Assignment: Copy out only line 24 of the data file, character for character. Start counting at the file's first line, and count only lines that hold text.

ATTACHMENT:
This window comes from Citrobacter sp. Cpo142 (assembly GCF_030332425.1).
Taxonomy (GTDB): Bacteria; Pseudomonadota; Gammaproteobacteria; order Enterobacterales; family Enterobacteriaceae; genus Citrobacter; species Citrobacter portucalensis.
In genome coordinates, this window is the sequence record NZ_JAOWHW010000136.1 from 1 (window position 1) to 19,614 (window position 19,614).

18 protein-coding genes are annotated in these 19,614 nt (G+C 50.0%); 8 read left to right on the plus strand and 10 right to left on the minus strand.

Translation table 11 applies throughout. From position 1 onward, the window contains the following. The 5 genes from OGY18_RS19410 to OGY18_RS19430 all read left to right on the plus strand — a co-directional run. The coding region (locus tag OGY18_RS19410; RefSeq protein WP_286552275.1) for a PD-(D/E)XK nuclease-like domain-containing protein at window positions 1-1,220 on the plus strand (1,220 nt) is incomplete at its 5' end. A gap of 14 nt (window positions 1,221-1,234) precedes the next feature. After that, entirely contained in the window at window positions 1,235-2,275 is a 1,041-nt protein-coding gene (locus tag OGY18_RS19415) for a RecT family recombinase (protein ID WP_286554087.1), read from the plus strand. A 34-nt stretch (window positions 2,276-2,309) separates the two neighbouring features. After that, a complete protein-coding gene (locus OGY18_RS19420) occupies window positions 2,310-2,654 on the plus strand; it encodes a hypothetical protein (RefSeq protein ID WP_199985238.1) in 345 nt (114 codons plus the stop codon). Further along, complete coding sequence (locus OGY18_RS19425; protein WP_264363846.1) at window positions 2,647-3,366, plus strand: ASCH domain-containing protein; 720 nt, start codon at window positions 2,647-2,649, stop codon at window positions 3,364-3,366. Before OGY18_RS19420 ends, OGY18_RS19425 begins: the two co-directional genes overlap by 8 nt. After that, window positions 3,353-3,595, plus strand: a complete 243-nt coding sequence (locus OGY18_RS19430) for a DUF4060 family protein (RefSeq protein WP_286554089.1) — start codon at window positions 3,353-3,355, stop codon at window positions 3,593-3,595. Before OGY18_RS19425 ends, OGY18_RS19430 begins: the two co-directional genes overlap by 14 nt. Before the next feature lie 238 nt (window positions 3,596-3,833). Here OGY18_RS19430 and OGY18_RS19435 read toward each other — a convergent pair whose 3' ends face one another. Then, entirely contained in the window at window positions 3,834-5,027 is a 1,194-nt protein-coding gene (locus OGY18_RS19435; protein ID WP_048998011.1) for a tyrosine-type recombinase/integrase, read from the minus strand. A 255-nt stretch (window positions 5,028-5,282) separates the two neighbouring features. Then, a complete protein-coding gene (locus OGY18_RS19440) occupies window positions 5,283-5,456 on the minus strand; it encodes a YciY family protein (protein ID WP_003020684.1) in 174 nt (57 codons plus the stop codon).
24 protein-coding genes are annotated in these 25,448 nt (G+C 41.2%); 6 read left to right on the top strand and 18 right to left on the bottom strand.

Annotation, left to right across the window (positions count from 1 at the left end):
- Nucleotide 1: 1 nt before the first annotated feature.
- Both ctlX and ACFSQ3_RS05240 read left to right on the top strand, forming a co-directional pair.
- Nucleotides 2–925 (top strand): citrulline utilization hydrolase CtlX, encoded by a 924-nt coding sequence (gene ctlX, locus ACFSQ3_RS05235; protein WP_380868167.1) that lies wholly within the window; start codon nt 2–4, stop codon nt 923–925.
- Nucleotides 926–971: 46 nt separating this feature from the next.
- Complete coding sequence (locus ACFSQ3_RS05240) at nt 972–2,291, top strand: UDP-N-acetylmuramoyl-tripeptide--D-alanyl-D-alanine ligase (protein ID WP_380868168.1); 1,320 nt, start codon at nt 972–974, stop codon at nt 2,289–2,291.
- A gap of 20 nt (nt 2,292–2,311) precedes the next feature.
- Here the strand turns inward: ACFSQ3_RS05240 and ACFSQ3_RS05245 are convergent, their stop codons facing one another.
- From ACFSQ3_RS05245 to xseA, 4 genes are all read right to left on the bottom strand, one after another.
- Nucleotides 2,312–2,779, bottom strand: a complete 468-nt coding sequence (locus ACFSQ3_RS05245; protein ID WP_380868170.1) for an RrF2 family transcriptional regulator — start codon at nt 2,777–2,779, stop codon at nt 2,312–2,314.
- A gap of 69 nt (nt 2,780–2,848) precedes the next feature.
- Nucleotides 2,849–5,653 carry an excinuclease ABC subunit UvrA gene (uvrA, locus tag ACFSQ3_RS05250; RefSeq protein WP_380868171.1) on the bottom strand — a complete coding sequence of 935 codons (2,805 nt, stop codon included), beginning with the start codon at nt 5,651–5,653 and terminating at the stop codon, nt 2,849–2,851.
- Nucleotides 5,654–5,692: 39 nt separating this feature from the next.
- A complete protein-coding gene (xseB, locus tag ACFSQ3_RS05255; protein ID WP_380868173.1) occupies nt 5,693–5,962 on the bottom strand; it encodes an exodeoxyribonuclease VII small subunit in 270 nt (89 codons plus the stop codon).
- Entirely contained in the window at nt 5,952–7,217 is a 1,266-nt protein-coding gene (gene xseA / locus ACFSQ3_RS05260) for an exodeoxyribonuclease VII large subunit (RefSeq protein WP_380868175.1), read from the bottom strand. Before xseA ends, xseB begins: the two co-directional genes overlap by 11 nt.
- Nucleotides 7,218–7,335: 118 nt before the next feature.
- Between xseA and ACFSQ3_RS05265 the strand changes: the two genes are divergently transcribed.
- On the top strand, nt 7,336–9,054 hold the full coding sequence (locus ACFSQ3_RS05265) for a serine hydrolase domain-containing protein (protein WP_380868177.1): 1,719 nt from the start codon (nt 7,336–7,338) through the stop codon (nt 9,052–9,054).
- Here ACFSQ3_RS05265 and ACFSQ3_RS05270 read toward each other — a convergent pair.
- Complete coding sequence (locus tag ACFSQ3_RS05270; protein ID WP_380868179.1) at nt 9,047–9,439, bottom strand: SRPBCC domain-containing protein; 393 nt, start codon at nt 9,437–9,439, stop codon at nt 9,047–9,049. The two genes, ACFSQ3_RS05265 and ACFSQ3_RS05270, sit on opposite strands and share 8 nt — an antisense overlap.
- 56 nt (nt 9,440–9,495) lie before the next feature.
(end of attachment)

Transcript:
- On the top strand, nt 7,336–9,054 hold the full coding sequence (locus ACFSQ3_RS05265) for a serine hydrolase domain-containing protein (protein WP_380868177.1): 1,719 nt from the start codon (nt 7,336–7,338) through the stop codon (nt 9,052–9,054).